ACKNOWLEDGMENTS AND FUNDING

This study was supported by grants from National Natural Science Foundation of China (No. 81502187), Pearl River S& T Nova Program of Guangzhou (No: 201710010086), and State Clinical Key Specialty Construction Project (Pediatric Surgery) 2013 (No: GJLCZD1301).

CONFLICTS OF INTEREST

No competing interests to declare.

REFERENCES

1. Maris JM, Hogarty MD, Bagatell R, Cohn SL. Neuroblastoma. Lancet. 2007; 369:2106–2120.

2. Smith MA, Seibel NL, Altekruse SF, Ries LA, Melbert DL, O’Leary M, Smith FO, Reaman GH. Outcomes for children and adolescents with cancer: challenges for the twenty-first century. J Clin Oncol. 2010; 28:2625–2634.

3. Bao PP, Li K, Wu CX, Huang ZZ, Wang CF, Xiang YM, Peng P, Gong YM, Xiao XM, Zheng Y. [Recent incidences and trends of childhood malignant solid tumors in Shanghai, 2002–2010]. [Article in Chinese]. Zhonghua Er Ke Za Zhi. 2013; 51:288–294.

4. Matthay KK, Villablanca JG, Seeger RC, Stram DO, Harris RE, Ramsay NK, Swift P, Shimada H, Black CT, Brodeur GM, Gerbing RB, Reynolds CP. Treatment of high-risk neuroblastoma with intensive chemotherapy, radiotherapy, autologous bone marrow transplantation, and 13-cis-retinoic acid. Children’s Cancer Group. N Engl J Med. 1999; 341:1165–1173.

5. Laverdiere C, Liu Q, Yasui Y, Nathan PC, Gurney JG, Stovall M, Diller LR, Cheung NK, Wolden S, Robison LL, Sklar CA. Long-term outcomes in survivors of neuroblastoma: a report from the Childhood Cancer Survivor Study. J Natl Cancer Inst. 2009; 101:1131–1140.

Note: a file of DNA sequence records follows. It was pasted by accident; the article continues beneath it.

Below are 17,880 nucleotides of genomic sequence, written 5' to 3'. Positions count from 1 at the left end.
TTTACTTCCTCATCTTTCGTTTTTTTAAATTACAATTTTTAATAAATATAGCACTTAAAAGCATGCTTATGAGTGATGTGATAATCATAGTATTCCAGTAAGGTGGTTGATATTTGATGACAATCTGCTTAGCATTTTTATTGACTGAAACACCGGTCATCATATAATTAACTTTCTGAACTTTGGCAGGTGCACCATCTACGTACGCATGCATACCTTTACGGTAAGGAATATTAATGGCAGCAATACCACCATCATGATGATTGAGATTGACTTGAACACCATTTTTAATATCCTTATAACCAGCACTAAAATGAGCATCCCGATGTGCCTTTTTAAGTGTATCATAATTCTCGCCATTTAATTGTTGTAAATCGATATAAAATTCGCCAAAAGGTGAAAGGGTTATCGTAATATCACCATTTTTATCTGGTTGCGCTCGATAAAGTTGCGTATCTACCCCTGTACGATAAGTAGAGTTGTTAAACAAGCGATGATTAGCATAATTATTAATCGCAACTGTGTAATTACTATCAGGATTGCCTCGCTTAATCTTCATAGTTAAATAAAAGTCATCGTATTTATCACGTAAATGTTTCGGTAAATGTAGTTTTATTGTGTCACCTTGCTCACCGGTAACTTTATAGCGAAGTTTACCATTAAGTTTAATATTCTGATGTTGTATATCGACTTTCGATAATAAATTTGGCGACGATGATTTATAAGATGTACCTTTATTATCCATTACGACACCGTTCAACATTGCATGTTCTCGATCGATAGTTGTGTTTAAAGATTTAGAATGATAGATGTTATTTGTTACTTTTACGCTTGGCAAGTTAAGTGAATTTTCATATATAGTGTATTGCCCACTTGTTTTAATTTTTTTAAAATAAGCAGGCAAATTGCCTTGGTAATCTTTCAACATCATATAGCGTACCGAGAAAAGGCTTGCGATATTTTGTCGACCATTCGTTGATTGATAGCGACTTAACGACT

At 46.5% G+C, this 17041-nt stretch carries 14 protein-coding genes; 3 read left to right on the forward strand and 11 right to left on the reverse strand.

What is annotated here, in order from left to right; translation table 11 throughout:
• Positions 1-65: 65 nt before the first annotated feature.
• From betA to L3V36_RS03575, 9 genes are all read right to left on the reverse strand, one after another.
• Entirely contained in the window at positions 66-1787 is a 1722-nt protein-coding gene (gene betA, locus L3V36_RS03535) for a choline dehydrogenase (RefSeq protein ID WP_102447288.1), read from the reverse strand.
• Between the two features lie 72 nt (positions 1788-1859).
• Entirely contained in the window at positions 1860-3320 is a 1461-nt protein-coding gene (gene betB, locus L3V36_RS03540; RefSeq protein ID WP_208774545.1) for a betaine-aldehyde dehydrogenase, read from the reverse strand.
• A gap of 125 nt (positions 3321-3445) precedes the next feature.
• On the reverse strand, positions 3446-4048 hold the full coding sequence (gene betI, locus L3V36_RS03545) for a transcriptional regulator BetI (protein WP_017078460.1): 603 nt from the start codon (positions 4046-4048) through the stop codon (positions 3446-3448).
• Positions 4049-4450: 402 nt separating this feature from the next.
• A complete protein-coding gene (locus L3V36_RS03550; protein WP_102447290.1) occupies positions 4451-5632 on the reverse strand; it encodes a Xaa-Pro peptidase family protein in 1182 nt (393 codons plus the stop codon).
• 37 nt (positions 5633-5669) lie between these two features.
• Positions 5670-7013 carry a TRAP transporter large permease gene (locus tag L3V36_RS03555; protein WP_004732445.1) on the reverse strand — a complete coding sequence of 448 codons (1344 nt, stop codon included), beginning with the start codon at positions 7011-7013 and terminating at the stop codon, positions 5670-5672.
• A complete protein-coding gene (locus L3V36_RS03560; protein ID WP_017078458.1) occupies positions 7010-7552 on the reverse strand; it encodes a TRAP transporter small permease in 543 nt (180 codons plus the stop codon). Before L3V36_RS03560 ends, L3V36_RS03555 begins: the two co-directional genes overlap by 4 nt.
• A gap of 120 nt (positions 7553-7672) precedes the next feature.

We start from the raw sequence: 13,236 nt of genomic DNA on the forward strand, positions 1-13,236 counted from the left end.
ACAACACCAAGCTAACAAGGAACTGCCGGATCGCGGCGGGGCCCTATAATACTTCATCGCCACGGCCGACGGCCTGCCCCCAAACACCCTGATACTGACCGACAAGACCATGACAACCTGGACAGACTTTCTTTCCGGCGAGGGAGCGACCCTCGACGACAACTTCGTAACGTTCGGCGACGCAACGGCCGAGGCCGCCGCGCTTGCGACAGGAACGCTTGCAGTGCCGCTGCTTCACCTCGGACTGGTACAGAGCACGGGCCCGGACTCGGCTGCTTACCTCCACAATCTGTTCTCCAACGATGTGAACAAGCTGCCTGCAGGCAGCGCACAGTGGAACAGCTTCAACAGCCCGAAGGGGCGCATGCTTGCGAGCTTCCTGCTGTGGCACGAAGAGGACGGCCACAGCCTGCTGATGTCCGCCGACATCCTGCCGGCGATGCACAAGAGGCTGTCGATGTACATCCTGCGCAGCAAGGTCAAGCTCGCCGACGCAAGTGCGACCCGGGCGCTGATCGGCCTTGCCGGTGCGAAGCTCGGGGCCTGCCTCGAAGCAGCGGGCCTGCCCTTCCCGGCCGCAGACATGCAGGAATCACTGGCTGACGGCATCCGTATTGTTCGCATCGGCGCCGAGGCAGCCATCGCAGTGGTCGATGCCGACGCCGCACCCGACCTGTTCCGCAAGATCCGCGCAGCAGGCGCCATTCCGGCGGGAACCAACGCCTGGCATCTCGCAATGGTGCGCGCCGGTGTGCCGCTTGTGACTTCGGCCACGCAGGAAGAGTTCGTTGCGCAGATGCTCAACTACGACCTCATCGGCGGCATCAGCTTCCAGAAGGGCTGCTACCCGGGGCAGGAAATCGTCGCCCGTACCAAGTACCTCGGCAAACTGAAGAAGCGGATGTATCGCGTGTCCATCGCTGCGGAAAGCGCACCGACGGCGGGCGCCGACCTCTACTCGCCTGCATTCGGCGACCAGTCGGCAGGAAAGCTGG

6. Kaatsch P. Epidemiology of childhood cancer. Cancer Treat Rev. 2010; 36:277–285.

7. Maris JM. Recent advances in neuroblastoma. N Engl J Med. 2010; 362:2202–2211.

8. De Roos AJ, Olshan AF, Teschke K, Poole C, Savitz DA, Blatt J, Bondy ML, Pollock BH. Parental occupational exposures to chemicals and incidence of neuroblastoma in offspring. Am J Epidemiol. 2001; 154:106–114.

9. De Roos AJ, Teschke K, Savitz DA, Poole C, Grufferman S, Pollock BH, Olshan AF. Parental occupational exposures to electromagnetic fields and radiation and the incidence of neuroblastoma in offspring. Epidemiology. 2001; 12:508–517.

10. Patton T, Olshan AF, Neglia JP, Castleberry RP, Smith J. Parental exposure to medical radiation and neuroblastoma in offspring. Paediatr Perinat Epidemiol. 2004; 18:178–185.

11. Capasso M, Diskin SJ. Genetics and genomics of neuroblastoma. Cancer Treat Res. 2010; 155:65–84.

12. Han W, Zhou Y, Zhong R, Wu C, Song R, Liu L, Zou L, Qiao Y, Zhai K, Chang J, Huang L, Lu X, Lou J, et al. Functional polymorphisms in FAS/FASL system increase the risk of neuroblastoma in Chinese population. PLoS One. 2013; 8:e71656.

13. Capasso M, Diskin S, Cimmino F, Acierno G, Totaro F, Petrosino G, Pezone L, Diamond M, McDaniel L, Hakonarson H, Iolascon A, Devoto M, Maris JM. Common genetic variants in NEFL influence gene expression and neuroblastoma risk. Cancer Res. 2014; 74:6913–6924.

14. Oldridge DA, Wood AC, Weichert-Leahey N, Crimmins I, Sussman R, Winter C, McDaniel LD, Diamond M, Hart LS, Zhu S, Durbin AD, Abraham BJ, Anders L, et al. Genetic predisposition to neuroblastoma mediated by a LMO1 super-enhancer polymorphism. Nature. 2015; 528:418–421.

15. He J, Wang F, Zhu J, Zhang R, Yang T, Zou Y, Xia H. Association of potentially functional variants in the XPG gene with neuroblastoma risk in a Chinese population. J Cell Mol Med. 2016; 20:1481–1490.

16. Wang K, Diskin SJ, Zhang H, Attiyeh EF, Winter C, Hou C, Schnepp RW, Diamond M, Bosse K, Mayes PA, Glessner J, Kim C, Frackelton E, et al. Integrative genomics identifies LMO1 as a neuroblastoma oncogene. Nature. 2011; 469:216–220.